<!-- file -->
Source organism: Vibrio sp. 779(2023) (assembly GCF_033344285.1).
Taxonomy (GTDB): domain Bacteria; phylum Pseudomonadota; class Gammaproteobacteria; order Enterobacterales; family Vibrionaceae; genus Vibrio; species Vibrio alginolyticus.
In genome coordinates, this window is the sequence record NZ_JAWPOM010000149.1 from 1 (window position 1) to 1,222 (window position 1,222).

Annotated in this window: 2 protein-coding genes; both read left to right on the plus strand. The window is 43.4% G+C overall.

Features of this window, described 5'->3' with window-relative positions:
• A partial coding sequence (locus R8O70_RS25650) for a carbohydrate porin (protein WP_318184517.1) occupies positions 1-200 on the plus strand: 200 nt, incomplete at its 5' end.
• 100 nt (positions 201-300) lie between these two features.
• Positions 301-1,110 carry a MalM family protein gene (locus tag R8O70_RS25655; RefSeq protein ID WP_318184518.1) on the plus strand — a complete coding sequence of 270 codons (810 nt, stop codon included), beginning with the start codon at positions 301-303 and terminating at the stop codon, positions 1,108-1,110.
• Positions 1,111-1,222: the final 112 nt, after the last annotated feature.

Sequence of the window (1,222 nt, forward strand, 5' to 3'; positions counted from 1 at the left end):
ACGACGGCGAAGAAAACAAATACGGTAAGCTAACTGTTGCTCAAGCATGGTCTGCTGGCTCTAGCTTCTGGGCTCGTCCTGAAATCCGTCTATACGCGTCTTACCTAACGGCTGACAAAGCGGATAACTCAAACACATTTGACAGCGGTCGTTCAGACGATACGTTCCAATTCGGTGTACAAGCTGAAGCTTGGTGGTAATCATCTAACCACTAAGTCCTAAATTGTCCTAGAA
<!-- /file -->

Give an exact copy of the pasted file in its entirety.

Source organism: Vibrio sp. 779(2023) (assembly GCF_033344285.1).
Taxonomy (GTDB): domain Bacteria; phylum Pseudomonadota; class Gammaproteobacteria; order Enterobacterales; family Vibrionaceae; genus Vibrio; species Vibrio alginolyticus.
In genome coordinates, this window is the sequence record NZ_JAWPOM010000149.1 from 1 (window position 1) to 1,222 (window position 1,222).

Annotated in this window: 2 protein-coding genes; both read left to right on the plus strand. The window is 43.4% G+C overall.

Features of this window, described 5'->3' with window-relative positions:
• A partial coding sequence (locus R8O70_RS25650) for a carbohydrate porin (protein WP_318184517.1) occupies positions 1-200 on the plus strand: 200 nt, incomplete at its 5' end.
• 100 nt (positions 201-300) lie between these two features.
• Positions 301-1,110 carry a MalM family protein gene (locus tag R8O70_RS25655; RefSeq protein ID WP_318184518.1) on the plus strand — a complete coding sequence of 270 codons (810 nt, stop codon included), beginning with the start codon at positions 301-303 and terminating at the stop codon, positions 1,108-1,110.
• Positions 1,111-1,222: the final 112 nt, after the last annotated feature.

Sequence of the window (1,222 nt, forward strand, 5' to 3'; positions counted from 1 at the left end):
ACGACGGCGAAGAAAACAAATACGGTAAGCTAACTGTTGCTCAAGCATGGTCTGCTGGCTCTAGCTTCTGGGCTCGTCCTGAAATCCGTCTATACGCGTCTTACCTAACGGCTGACAAAGCGGATAACTCAAACACATTTGACAGCGGTCGTTCAGACGATACGTTCCAATTCGGTGTACAAGCTGAAGCTTGGTGGTAATCATCTAACCACTAAGTCCTAAATTGTCCTAGAA